Just as importantly, the incubator will materially assist faculty members who assume editorial responsibility for academic journals in their discipline. It removes most of the administrative burden currently associated with editing an academic journal in the Humanities and Social Sciences and provides new editors with training and support in running journals according to best practice. This will free up faculty-editors to concentrate on the areas of their journals that require specialist domain knowledge: the selection of readers, adjudication of articles, and the recruitment and support of authors. It also makes assuming editorial responsibility for a journal much less of a career gamble for beginning or mid-career academics, meaning more faculty may consider assuming editorial duties at high profile existing journals or beginning new journals in response to developments in their research domains.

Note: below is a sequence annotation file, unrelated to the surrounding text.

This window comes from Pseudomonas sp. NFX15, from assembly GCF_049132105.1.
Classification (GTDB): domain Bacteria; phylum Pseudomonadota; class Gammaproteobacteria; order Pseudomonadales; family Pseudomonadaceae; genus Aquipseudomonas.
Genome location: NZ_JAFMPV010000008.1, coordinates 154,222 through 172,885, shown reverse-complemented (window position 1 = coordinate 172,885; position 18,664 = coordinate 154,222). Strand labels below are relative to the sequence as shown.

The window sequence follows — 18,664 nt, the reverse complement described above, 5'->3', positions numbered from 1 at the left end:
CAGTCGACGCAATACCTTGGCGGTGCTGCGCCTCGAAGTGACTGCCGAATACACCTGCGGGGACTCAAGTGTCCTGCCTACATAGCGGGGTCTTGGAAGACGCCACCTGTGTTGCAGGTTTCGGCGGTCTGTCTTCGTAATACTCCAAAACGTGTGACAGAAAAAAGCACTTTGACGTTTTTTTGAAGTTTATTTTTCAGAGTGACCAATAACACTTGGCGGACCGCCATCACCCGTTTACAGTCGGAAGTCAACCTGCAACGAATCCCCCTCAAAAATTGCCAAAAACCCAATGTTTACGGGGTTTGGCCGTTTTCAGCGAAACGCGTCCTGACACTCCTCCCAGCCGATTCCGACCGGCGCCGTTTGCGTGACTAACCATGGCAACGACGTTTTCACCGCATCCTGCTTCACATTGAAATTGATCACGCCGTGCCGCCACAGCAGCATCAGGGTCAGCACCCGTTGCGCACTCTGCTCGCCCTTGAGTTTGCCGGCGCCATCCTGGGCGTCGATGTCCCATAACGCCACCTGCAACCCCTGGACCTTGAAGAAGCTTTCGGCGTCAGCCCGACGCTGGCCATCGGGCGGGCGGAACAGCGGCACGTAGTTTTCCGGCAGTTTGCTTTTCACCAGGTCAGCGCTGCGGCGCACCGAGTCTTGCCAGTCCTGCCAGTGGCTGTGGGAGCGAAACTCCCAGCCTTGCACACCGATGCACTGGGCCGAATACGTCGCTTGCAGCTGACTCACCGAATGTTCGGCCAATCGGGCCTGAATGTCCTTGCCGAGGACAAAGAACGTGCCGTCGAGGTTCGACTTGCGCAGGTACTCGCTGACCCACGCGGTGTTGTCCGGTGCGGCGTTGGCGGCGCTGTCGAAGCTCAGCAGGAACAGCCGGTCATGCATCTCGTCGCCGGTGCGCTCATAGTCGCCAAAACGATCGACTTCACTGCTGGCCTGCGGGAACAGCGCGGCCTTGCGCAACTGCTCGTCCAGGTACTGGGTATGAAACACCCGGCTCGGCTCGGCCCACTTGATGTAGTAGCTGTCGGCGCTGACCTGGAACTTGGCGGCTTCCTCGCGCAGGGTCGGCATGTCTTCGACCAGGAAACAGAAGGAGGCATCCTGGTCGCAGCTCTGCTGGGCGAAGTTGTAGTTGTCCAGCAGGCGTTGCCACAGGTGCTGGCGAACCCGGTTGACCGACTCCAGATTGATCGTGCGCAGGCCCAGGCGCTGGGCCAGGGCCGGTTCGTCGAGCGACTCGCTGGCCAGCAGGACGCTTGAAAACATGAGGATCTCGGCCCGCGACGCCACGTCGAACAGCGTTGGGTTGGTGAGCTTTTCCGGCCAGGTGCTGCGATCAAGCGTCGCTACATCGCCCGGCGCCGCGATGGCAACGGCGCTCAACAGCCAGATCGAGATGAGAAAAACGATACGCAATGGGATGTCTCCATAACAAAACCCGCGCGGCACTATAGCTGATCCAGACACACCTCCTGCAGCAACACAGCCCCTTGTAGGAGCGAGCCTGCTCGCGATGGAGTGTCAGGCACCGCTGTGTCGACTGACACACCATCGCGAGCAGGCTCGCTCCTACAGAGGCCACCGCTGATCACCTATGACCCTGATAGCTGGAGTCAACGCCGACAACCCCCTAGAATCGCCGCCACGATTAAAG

Finally, the incubator will improve the research capacity of the University by increasing the possibilities for acquiring outside funding. A core principle behind the incubator is that the back-office operations of most scholarly journals are or can be made to be very similar to each other, regardless of subject domain. By developing specific expertise in each stage of the journal publication process, including ensuring metrics favoured by funding agencies are in place, the journal incubator will be able to ensure that all journals in its portfolio are able to maximise their chances in national funding competitions and improve the efficiency with which such funding is used once it is acquired. Since the incubator will already have the necessary technology, training protocols, and production staff in place, moreover, the marginal cost of adding a new title to the roster is relatively low. With the financial efficiencies gained by collecting the back-offices of existing journals together in a single location, this will allow the incubator to support new journals as they establish themselves and prepare to seek external funding at far below the cost otherwise associated with a start-up operation.